Just ask a Republican.
“You can’t balance it. Either you’re campaigning or you’re here,” said Sen. Marco Rubio (R-Fla.), who came under fire for missing a high number of votes during the 2016 campaign. “There is no one who has run a credible campaign for president or senator who hasn’t missed votes.”
While some members of Congress across the aisle are sympathetic to the presidential contenders, others, like Senate Majority Leader Mitch McConnell (R-Ky.), are decidedly less so.
McConnell responded to calls to delay votes until after the presidential debates by blaming Democrats for their absences.
“I’m sorry our Democratic friends feel compelled to skip out so they can compete for the favor of ‘the Resistance,’ ” McConnell said Tuesday on the Senate floor. “The rest of us, the Republican majority, we’re going to be right here. We’re going to be right here working and voting to make America stronger and safer.”
This week marked the first major pieces of legislation to reach the House and Senate floor without the vast majority of congressional 2020 candidates present. When the House passed its border security bill Tuesday, only one of the four lawmakers in the 2020 race, Rep. Seth Moulton (D-Mass.), showed up to vote. On Wednesday afternoon, when the Senate passed a $4.6 billion border assistance bill, none of the senators vying for the Democratic nomination were present.
In the flurry of legislative activity before the July 4 recess, a vote on a massive national defense bill also threatened to reach the floor without several key Democratic lawmakers. But the Senate unanimously decided to allow traveling senators to vote on the amendment Friday, though the chamber plans to hold a full vote on the National Defense Authorization Act on Thursday.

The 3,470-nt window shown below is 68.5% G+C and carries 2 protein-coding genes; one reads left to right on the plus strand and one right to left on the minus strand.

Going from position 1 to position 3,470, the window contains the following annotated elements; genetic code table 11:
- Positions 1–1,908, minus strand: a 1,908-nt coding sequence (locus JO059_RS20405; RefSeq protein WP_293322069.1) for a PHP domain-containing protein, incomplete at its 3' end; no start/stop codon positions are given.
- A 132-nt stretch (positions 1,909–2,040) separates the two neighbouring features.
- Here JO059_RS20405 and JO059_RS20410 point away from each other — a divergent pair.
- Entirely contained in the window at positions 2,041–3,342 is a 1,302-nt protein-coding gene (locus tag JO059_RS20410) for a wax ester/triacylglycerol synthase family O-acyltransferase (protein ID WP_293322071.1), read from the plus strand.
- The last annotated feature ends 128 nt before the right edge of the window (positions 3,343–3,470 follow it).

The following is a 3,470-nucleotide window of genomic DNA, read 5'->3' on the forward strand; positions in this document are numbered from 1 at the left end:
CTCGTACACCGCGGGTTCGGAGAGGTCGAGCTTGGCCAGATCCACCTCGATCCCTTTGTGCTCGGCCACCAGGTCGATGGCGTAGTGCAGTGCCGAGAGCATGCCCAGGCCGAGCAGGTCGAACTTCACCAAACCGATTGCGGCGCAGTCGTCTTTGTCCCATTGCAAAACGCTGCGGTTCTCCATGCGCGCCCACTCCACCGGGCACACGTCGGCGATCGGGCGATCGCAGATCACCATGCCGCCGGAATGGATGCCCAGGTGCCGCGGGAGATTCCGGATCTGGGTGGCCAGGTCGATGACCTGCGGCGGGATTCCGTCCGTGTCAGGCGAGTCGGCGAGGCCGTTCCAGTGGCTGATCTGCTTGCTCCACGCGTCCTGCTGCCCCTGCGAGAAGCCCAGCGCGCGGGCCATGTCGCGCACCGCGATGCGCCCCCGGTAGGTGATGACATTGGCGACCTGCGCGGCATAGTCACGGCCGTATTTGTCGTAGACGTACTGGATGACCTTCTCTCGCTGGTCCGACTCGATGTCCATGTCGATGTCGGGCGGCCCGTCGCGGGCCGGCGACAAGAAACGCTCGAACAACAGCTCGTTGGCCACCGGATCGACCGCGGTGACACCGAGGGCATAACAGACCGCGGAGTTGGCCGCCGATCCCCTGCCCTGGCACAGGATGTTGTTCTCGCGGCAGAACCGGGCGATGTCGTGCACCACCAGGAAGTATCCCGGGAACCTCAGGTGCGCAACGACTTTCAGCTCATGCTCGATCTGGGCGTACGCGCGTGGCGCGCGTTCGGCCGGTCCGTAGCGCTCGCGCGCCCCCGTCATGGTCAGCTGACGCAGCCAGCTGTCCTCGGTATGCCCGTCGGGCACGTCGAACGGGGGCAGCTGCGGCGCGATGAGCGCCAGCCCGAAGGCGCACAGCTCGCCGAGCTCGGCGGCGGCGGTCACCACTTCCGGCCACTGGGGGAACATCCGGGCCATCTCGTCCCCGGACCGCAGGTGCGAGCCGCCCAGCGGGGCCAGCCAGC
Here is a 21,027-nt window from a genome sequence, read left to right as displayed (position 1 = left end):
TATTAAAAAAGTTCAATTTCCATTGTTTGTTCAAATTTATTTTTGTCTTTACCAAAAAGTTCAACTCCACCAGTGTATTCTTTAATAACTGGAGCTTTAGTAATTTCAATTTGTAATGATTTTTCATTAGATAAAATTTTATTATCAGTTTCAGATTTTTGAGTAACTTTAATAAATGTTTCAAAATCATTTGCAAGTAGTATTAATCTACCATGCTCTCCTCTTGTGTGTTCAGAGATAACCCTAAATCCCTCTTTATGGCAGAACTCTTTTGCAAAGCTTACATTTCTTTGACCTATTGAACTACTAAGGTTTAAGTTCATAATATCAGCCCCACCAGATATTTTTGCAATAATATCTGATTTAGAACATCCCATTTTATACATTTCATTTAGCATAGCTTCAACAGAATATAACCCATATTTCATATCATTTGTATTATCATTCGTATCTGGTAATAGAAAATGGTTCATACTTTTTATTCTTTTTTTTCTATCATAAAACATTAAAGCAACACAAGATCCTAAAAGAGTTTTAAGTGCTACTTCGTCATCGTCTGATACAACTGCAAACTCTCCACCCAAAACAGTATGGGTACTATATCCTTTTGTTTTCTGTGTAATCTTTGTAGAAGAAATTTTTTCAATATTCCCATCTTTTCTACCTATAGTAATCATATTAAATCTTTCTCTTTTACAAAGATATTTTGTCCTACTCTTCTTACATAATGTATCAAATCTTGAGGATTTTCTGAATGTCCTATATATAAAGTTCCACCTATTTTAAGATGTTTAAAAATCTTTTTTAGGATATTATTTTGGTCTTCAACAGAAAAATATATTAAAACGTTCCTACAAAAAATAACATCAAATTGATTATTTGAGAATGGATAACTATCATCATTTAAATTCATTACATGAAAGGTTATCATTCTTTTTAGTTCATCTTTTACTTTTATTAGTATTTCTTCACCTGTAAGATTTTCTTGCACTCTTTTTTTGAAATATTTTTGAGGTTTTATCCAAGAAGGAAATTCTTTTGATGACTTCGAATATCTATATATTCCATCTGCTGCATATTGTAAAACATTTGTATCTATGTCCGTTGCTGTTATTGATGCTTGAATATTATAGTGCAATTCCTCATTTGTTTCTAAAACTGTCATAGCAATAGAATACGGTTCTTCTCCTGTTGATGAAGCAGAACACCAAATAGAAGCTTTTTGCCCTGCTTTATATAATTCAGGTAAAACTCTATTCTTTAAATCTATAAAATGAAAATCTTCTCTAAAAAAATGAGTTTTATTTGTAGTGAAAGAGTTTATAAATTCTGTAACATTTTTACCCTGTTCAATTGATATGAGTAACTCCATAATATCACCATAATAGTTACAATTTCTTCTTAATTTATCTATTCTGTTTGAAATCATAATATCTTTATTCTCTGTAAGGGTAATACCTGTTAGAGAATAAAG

The Senate has not always accommodated presidential candidates when it comes to the defense bill. When the legislation authorizing funds for the Pentagon and related agencies reached the Senate floor Nov. 10, 2015, the candidates vying for the Republican presidential nomination had a debate in Milwaukee. As a result, Rubio and Sens. Ted Cruz (Tex.), Rand Paul (Ky.) and Lindsey O. Graham (S.C.) all missed the vote.
While this week marks the first time 2020 contenders are missing votes on major pieces of legislation on Capitol Hill, it is far from the first set of votes they have missed while campaigning. During this legislative session, which began in January, senators running for president have missed anywhere from 16 to 68 votes — with Sen. Michael F. Bennet (D-Colo.) on the low end and Sen. Cory Booker (D-N.J.) garnering the most absences so far. Sens. Elizabeth Warren (D-Mass.) and Amy Klobuchar (D-Minn.) have each missed fewer than 30 votes this session. Sens. Kirsten Gillibrand (D-N.Y.) and Kamala D. Harris (D-Calif.) were each absent for upward of 44. Sen. Bernie Sanders (I-Vt.) has missed 36 votes so far.
Of the growing collection of presidential candidates’ absences on votes, the vast majority so far have been for judicial nominees. These measures require only 51 votes to pass, meaning that Republican lawmakers can successfully approve Trump administration nominees without any Democratic support.
“When the bulk of the Senate’s agenda is handling Trump administration nominations, there are not any party expectations, yet alone institutional expectations, for senators running for president to be there,” said Sarah A. Binder, a senior fellow in governance studies at the Brookings Institution.
In the House, a newly elected Democratic majority has prompted more frequent legislative action. While Rep. Tulsi Gabbard (D-Hawaii) has missed 71 votes this session, Rep. Eric Swalwell (D-Calif.) has been absent for a high of 196. Rep. Tim Ryan (D-Ohio) falls closer to Swalwell with 132 votes missed, while Moulton has been absent for 71.
“The 15th district of California remains Rep. Swalwell’s priority,” said a statement from the lawmaker’s office. “If a scheduling conflict requires the congressman to miss a vote, he is diligent about ensuring how he would have voted is on the record.”
Paul Kane contributed to this report.